Location: Keelung River, Taipei, Taiwan
Designer: Jonathan Reyes
Program: Yale University School of Architecture
Faculty Advisor: Heneghan-Peng Architects
Project Description: A city situated at the bottom of a flood basin, Taipei’s urban dynamics are direct consequences of infrastructural systems and urban forms that enable to city to function throughout regular inundation and inclement weather. Typically, flood-resistant infrastructure employs strategies of resistance, most evident in the enormous floodwalls along . Unsurprisingly, the urban spaces adjacent to these walls are frequently devoid of activity beyond parking and storage.
This design for a research campus near the meeting point of the Damsui and Keelung Rivers adapts conventional urban logics to produce an integrated system of infrastructure and architecture. Through the manipulation of the floodwall on the south bank of the Keelung, the resultant terrain simultaneously resists and embraces floodwater inundation to establish two distinct programmatic functions. By pinching and stretching this wall into alternating positive and negative incursions, or inlets, into the site, the formerly vertical flood barrier becomes a compound, contoured, and traversable surface.
Negative depressions serve as inlets for floodwater retention, appropriately contoured to accommodate external laboratories, wet agricultural fields, recreational landscapes and other outdoor programming for the campus.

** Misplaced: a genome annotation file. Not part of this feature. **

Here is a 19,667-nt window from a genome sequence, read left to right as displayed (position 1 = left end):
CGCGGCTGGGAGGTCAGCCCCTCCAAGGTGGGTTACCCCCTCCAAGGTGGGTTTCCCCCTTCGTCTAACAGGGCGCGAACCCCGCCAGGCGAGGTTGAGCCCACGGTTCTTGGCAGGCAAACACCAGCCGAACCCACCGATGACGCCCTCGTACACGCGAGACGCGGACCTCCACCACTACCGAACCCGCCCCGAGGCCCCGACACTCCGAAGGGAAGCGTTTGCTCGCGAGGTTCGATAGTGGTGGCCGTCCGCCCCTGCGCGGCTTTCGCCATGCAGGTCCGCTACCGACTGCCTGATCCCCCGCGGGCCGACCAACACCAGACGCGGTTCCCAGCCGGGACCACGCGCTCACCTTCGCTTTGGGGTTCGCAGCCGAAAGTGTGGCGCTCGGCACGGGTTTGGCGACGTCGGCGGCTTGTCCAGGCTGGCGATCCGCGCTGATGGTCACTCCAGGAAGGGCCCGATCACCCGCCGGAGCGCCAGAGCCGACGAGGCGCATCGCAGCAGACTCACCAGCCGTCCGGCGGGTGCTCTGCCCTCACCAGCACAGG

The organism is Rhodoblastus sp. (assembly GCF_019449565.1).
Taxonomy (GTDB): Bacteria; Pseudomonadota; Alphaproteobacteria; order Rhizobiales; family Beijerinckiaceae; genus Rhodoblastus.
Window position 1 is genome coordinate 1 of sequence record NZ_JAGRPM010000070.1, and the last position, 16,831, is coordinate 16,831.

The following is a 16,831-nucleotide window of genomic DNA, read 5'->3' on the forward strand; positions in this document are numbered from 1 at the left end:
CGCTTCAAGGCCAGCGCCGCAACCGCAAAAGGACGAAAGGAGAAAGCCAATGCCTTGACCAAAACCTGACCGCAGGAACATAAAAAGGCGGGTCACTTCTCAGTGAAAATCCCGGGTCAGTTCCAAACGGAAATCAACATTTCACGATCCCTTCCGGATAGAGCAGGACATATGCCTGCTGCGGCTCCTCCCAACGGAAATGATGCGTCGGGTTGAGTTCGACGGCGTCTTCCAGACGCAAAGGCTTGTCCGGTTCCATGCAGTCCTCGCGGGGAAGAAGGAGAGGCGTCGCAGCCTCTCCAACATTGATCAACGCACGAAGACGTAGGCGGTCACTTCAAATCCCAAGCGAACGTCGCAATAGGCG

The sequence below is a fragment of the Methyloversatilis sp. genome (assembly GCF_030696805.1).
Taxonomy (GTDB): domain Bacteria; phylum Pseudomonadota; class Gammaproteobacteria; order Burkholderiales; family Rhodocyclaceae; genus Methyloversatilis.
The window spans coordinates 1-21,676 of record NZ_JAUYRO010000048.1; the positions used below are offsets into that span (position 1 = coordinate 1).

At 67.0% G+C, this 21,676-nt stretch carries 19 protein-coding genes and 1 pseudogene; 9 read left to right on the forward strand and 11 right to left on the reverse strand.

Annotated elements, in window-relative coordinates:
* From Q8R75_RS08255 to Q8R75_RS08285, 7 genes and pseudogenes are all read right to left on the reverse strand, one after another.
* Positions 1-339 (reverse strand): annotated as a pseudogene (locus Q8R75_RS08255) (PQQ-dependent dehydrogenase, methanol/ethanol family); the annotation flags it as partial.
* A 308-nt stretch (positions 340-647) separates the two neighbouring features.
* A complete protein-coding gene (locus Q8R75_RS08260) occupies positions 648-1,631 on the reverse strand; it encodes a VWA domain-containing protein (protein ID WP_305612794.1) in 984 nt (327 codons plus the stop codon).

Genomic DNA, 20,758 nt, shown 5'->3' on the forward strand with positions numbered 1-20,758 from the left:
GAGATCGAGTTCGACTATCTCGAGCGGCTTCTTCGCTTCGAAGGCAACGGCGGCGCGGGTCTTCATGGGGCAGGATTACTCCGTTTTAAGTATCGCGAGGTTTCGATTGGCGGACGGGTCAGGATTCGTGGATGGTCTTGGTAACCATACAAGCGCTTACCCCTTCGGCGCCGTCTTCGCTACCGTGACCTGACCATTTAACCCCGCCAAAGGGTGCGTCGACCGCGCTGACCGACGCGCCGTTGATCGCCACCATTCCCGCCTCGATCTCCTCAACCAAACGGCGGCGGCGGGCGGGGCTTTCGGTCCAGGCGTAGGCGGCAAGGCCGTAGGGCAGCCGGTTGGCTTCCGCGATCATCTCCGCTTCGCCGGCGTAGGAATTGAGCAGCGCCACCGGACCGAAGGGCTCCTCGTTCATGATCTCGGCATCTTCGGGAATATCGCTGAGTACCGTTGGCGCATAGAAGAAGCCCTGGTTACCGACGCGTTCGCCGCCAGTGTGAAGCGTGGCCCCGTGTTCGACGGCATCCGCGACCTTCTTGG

Positive extrusions become building masses and inlets for the infiltration of the city into the site and campus. This topographic infrastructure serves as a series urban frames that protect the zones of infiltration from inundation while cultivating Taipei’s informal urban character within them.A site-wide contour logic serves as a physical demarcation of flood levels and event boundaries. The contours and the density of spacing between them establish a parametric system of slopes and modules employed across the campus.
A site-wide contour logic serves as a physical demarcation of flood levels and event boundaries. The contours and the density of spacing between them establish a parametric system of slopes and modules employed across the campus.
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